How Stigma Kills

People ask me why I want to write a column like this. But aren’t you embarrassed of your own story they say. My reply is always No. My story, based in the past, is merely a grounding point, a place to start, a place to show you I have experience with the issues so you can trust me better. In future columns, I’ll be seeking out others to write their stories and even doing some political/advocacy writing. I just haven’t gotton to all the possibilitiies yet. I have to slow down and write each column at a time. Back to story for a moment, the personal story can have power too. Jenn Marshall’s This is My Brave, Inc. uses storytelling and performance to change minds about mental illness. Jenn is bipolar and writes a blog about it at http://www.bipolarmomlife.com. I ask you to go to Youtube and type in This is My Brave for a list of performances of stories they’ve done.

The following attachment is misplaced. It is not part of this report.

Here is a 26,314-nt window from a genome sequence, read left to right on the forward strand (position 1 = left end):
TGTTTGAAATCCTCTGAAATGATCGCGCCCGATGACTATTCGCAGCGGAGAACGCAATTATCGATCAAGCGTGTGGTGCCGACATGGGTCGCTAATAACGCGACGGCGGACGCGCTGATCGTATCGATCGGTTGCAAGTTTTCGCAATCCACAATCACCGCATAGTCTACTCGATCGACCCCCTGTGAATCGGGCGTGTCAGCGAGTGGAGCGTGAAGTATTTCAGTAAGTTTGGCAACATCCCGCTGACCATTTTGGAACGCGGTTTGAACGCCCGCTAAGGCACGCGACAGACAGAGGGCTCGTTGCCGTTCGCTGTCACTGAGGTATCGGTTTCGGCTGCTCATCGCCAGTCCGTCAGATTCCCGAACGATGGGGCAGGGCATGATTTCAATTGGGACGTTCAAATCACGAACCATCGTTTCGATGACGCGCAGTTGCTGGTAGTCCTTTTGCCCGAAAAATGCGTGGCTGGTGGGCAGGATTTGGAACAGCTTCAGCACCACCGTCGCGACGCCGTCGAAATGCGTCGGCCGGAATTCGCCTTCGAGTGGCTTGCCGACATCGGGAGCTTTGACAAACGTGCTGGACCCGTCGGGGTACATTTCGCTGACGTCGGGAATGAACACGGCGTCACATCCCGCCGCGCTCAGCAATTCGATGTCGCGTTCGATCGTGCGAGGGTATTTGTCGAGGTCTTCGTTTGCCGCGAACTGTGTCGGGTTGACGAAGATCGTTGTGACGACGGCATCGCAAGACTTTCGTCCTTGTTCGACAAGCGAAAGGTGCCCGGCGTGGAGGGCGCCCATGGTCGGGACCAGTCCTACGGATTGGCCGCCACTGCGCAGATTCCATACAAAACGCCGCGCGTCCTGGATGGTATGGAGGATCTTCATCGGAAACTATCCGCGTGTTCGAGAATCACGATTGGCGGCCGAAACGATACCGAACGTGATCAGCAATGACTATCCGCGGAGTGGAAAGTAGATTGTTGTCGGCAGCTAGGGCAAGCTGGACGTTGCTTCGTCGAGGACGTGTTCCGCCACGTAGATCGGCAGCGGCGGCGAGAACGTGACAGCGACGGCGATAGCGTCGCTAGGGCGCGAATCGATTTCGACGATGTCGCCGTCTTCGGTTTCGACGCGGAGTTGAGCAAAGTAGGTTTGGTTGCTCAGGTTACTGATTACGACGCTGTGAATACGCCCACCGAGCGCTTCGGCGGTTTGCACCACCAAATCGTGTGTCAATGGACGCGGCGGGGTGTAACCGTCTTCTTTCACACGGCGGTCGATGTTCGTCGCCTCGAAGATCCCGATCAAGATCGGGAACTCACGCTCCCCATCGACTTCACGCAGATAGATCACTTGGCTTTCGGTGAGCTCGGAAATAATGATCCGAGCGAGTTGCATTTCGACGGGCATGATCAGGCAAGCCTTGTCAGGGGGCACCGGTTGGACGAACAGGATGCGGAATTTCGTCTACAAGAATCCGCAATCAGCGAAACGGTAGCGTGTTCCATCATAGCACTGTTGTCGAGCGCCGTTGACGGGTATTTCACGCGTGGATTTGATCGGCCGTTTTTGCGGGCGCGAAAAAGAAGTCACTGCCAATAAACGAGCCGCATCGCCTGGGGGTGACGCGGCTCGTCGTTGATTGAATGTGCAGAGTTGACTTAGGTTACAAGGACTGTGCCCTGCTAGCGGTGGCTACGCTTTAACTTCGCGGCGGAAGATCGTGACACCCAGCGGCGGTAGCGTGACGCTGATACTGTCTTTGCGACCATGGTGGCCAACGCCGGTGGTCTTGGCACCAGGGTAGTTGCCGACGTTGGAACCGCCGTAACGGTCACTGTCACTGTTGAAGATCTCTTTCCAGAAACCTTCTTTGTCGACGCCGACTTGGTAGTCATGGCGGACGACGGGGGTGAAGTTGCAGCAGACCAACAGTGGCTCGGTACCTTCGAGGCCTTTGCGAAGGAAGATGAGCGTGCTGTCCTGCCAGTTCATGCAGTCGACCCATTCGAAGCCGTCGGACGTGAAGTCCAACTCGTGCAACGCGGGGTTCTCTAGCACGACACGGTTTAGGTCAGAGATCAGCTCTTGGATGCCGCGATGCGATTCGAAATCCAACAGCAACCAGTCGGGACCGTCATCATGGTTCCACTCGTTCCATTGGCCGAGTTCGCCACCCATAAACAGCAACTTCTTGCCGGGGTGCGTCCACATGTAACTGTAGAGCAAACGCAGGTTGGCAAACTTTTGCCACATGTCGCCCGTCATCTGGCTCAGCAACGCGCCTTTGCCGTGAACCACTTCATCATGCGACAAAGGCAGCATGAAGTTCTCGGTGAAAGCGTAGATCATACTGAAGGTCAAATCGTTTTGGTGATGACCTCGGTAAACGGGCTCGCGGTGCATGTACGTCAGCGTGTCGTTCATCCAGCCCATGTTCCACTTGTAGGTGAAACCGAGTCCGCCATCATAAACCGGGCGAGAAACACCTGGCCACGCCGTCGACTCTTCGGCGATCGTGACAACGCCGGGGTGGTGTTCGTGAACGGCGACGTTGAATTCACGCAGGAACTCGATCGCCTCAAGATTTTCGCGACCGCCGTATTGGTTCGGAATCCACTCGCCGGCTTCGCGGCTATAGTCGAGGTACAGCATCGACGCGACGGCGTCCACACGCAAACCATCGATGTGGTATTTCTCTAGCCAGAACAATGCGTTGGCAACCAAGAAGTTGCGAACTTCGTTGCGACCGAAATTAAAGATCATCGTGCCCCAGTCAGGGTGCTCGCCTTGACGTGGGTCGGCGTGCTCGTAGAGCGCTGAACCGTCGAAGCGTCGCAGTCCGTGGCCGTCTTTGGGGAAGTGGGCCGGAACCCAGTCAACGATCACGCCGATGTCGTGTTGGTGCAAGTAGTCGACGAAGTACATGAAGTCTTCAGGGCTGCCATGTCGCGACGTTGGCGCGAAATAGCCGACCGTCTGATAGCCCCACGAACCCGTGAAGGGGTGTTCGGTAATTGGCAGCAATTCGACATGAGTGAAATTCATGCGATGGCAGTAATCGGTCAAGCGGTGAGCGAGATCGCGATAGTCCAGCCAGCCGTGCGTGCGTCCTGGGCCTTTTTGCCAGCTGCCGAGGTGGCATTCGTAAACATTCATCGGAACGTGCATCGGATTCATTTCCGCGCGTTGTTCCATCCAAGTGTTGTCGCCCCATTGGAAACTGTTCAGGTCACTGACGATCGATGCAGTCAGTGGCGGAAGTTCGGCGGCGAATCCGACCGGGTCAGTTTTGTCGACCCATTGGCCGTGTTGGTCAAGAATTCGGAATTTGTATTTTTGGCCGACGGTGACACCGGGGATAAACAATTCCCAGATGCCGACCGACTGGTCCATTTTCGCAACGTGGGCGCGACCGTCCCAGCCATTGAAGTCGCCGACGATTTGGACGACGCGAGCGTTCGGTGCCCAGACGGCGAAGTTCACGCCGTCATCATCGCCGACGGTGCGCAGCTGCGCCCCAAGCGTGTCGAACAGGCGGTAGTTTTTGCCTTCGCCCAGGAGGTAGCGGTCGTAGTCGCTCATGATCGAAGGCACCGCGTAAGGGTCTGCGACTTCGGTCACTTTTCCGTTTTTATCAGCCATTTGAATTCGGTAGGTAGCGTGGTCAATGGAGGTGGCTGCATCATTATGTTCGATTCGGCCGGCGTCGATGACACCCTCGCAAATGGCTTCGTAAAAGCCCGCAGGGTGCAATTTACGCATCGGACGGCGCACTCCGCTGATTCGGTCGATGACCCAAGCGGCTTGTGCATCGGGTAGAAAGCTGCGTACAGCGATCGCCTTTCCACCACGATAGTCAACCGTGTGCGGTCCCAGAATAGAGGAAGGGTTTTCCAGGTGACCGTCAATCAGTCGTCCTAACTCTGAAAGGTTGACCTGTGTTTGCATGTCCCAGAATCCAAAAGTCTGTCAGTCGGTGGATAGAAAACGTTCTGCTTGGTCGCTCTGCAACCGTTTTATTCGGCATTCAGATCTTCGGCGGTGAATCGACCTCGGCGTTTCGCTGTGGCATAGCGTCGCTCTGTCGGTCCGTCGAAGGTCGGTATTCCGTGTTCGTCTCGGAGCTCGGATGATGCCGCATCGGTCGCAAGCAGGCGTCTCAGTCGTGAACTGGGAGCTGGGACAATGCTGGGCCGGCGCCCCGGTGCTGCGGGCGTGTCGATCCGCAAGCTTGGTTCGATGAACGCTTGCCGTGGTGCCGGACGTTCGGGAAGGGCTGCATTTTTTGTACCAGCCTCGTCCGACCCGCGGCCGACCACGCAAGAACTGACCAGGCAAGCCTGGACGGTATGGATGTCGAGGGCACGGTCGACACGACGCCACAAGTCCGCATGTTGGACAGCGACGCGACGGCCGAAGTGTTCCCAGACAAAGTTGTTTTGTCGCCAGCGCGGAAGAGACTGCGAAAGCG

My point is that mental illness is only embarrassing if we let it be. Mental illness is something that happened to us, only a part of us. Used skillfully and as a tool, our stories can educate people to know they are not alone. They serve to show legislators that people with these issues are real and strong and need services not stigma. I only wish our brave veterans would share more about what they go through on the inside so the rest of the country they fought for can really, truly have their back.

In the same way that the GLBT community had to come out in order to raise awareness about who they are and their issues, the community of those with mental illness must do the same. However, we must do it in the most respectful way unlike the pride parades of the GLBT community. We must start blogs, testify in front of legislators, join organizations like This is My Brave and NAMI and share our stories with schools and colleges, tell our stories to law enforcement in order to change the way police treat the mentally ill.